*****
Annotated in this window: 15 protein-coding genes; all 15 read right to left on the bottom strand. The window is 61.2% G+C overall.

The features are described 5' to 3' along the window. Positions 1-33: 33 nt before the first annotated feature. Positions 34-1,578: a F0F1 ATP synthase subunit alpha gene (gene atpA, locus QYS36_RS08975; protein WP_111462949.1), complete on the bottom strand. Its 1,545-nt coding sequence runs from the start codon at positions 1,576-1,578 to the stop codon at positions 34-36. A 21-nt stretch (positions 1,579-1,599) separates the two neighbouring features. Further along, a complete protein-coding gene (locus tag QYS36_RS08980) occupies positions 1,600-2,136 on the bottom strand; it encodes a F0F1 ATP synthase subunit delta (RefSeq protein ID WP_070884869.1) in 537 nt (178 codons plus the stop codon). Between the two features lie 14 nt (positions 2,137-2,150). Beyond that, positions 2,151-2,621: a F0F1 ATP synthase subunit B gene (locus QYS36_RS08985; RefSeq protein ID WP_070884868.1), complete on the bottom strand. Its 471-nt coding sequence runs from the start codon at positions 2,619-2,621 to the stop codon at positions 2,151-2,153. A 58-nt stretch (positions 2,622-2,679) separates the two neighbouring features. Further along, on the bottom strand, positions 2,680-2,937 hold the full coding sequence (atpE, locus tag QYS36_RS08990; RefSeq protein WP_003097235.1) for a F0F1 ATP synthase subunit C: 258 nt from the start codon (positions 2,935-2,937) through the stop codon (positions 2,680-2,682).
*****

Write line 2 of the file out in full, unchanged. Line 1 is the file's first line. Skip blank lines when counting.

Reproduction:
The features are described 5' to 3' along the window. Positions 1-33: 33 nt before the first annotated feature. Positions 34-1,578: a F0F1 ATP synthase subunit alpha gene (gene atpA, locus QYS36_RS08975; protein WP_111462949.1), complete on the bottom strand. Its 1,545-nt coding sequence runs from the start codon at positions 1,576-1,578 to the stop codon at positions 34-36. A 21-nt stretch (positions 1,579-1,599) separates the two neighbouring features. Further along, a complete protein-coding gene (locus tag QYS36_RS08980) occupies positions 1,600-2,136 on the bottom strand; it encodes a F0F1 ATP synthase subunit delta (RefSeq protein ID WP_070884869.1) in 537 nt (178 codons plus the stop codon). Between the two features lie 14 nt (positions 2,137-2,150). Beyond that, positions 2,151-2,621: a F0F1 ATP synthase subunit B gene (locus QYS36_RS08985; RefSeq protein ID WP_070884868.1), complete on the bottom strand. Its 471-nt coding sequence runs from the start codon at positions 2,619-2,621 to the stop codon at positions 2,151-2,153. A 58-nt stretch (positions 2,622-2,679) separates the two neighbouring features. Further along, on the bottom strand, positions 2,680-2,937 hold the full coding sequence (atpE, locus tag QYS36_RS08990; RefSeq protein WP_003097235.1) for a F0F1 ATP synthase subunit C: 258 nt from the start codon (positions 2,935-2,937) through the stop codon (positions 2,680-2,682).